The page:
• Graduation: Graduation of refugees and host communities out of extreme poverty through sequenced and timebound interventions that aim to help people living in extreme poverty build resilience and engage in sustainable livelihoods. It integrates social protection, livelihoods promotion with large cash grants or a productive asset transfer component, financial inclusion, market linkages and social empowerment to build self-reliance of participating households on sustainable basis.

  • Shock-responsive: addressing the Covid-19 impact and any other future shocks and stresses in a holistic manner through an integrated approach, by focusing on multi-sectoral and multi-partner solutions and interventions; stepped up livelihoods activities and prevention measures to build resilience to shocks.

How to achieve results?

  1. In line with the NST1 for accelerating economic and social transformation, build and implement livelihoods interventions that aim at increasing refugee and host community employment in any of the three pillars: i) wage-earning employment; ii) self-employment - agriculture and iii) selfemployment-non agriculture (business route)

  2. Design and implement livelihoods interventions based on the cross-sectional pillar of “Advocacy” that aims at promoting wage and self-employment through access to markets and financial services 3. Integrate psycho-social interventions as a cross-cutting component in all livelihood’s interventions 4. Promote, design, and implement integrated livelihoods interventions that embed holistic and innovative approaches in increasing livelihoods assets portfolio of refugees and host communities and achieving self-reliance (human, social, physical, financial, and natural assets)

  3. Engage and facilitate partners in livelihoods programming to design and implement joint/integrated projects that take a holistic approach to refugee livelihoods’ needs 6. Use a balanced targeted approach in selecting beneficiaries of livelihoods programmes by targeting the poorest refugee and host community households as well as those endowed with skills and ready to graduate out of poverty once supported 7. Use a tailored advocacy strategy to promote livelihoods programming, particularly the graduation of refugees out of humanitarian assistance and the removal of non-legal barriers (e.g., lack of awareness among some employers about refugees’ right to work and the process of hiring refugees, insufficient access to finance for refugee entrepreneurs, limited access to tertiary and vocational education, as well as some other challenges specific to displaced people) to refugee socio-economic inclusion 8. Use of proven innovative interventions and scaling up of such initiatives through resource mobilization and evidence-based results reporting (mainly focusing on the graduation approach)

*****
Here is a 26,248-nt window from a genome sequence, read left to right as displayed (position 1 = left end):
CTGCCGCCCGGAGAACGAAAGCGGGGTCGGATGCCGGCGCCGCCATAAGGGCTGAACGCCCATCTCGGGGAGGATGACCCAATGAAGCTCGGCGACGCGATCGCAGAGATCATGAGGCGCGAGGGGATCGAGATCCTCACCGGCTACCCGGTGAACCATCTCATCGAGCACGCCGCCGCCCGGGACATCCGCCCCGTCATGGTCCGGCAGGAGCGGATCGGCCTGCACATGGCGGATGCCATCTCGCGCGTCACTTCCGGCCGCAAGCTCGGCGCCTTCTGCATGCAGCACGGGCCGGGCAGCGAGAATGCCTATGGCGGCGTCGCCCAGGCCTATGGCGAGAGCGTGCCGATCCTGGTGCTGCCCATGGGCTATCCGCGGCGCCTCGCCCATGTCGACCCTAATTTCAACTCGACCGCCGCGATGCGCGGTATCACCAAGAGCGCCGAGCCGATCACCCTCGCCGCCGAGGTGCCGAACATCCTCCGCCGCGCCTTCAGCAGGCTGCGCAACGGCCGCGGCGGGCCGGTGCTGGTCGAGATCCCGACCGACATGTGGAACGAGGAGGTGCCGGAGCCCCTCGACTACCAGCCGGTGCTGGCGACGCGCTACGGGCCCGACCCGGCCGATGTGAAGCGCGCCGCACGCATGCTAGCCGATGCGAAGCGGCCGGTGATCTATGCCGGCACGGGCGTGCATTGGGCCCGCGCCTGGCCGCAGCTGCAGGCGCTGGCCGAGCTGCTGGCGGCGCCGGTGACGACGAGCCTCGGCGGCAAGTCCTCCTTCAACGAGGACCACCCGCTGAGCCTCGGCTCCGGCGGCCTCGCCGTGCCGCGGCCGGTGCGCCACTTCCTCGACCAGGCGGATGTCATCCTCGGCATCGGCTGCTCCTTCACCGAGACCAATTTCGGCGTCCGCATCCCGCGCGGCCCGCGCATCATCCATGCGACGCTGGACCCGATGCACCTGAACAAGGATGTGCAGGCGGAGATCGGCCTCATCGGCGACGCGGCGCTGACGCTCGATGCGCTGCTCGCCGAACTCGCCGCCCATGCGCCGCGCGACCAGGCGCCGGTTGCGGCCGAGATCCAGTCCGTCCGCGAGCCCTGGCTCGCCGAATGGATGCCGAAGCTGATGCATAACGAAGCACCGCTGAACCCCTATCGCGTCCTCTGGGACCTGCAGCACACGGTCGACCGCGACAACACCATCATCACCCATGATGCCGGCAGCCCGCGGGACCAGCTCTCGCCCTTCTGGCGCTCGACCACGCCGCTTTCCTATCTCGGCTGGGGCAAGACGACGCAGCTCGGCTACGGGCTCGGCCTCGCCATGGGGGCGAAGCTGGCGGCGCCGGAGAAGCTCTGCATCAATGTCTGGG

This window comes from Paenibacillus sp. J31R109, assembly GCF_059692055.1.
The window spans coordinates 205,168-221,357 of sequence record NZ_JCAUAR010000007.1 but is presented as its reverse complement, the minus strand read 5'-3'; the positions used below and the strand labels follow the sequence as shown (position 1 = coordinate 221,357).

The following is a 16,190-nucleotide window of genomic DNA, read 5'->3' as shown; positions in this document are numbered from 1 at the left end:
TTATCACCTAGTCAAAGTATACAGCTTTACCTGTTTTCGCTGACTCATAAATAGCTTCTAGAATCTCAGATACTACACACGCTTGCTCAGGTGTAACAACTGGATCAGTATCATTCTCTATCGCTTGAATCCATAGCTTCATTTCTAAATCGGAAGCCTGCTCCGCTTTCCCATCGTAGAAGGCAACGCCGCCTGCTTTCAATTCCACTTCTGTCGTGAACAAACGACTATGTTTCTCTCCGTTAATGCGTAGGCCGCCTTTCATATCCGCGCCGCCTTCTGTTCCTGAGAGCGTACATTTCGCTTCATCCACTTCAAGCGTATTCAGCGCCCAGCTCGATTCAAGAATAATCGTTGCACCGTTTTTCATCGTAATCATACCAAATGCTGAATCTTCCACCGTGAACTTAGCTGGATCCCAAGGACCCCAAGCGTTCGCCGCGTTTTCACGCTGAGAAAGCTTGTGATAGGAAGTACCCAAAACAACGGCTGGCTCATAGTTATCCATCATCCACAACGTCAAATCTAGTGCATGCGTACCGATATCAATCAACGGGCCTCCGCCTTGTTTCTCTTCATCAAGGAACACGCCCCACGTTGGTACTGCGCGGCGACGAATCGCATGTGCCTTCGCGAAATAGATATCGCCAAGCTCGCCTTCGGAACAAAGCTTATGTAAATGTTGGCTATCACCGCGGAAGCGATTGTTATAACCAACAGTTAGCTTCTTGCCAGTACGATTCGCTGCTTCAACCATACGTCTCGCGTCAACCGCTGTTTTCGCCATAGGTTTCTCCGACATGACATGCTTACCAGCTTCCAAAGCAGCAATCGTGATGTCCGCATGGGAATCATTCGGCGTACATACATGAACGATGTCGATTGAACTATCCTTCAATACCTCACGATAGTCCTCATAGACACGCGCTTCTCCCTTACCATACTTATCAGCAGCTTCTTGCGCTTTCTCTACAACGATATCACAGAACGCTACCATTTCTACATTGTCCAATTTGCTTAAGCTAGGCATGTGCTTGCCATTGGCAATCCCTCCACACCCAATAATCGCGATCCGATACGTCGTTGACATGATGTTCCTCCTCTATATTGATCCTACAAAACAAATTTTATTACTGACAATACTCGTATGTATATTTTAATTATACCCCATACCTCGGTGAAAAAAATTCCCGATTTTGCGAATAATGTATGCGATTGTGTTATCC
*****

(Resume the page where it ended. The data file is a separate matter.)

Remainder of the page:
4. Use and facilitate partners’ use of a structured, integrated, and harmonized monitoring and evaluation framework that focuses on harmonized baseline and end-line assessments; outcome assessments and results measurement based on contextualized results indicators to track results and build strong evidence case 10. Addressing the Covid-19 impact and any other future shocks and stresses in a holistic manner through an integrated approach, by focusing on multi-sectoral and multi-partner solutions and interventions; stepped up livelihoods activities and prevention measures to build resilience to shocks.

Scope of Implementation

The strategy will cover all refugees and their host communities through a household approach following an inclusive approach of age, gender, and diversity (AGD) with special focus on the persons with specific needs subject to fulfilling the core eligibility criteria of the specific interventions, based on socio-economic vulnerability, and targeting strategy. The scope of the strategy will primarily include all camp-based refugees (currently living in six camps: Mahama, Gihembe, Nyabiheke,
Kigeme, Mugombwa and Kiziba) 5and their host communities in the six refugee hosting districts (Kirehe, Gicumbi, Gatsibo, Nyamagabe, Gisagara and Karongi respectively) alongside refugees living in urban areas (mainly in Kigali, Huye and Nyamata) The strategy will also cover durable solutions response and any emergency response including the current short-term emergency transit mechanism (ETM) in Gashora for PoCs in transit to resettlements countries. The Livelihoods strategy for the ETM will focus on enhancing portable skills (both life skills and employment related) for enhancing refugees’ employability in the potential country of resettlement and some short-term interventions (e.g., horticulture) for refugees whilst they are in transit.

Who will help us to get there?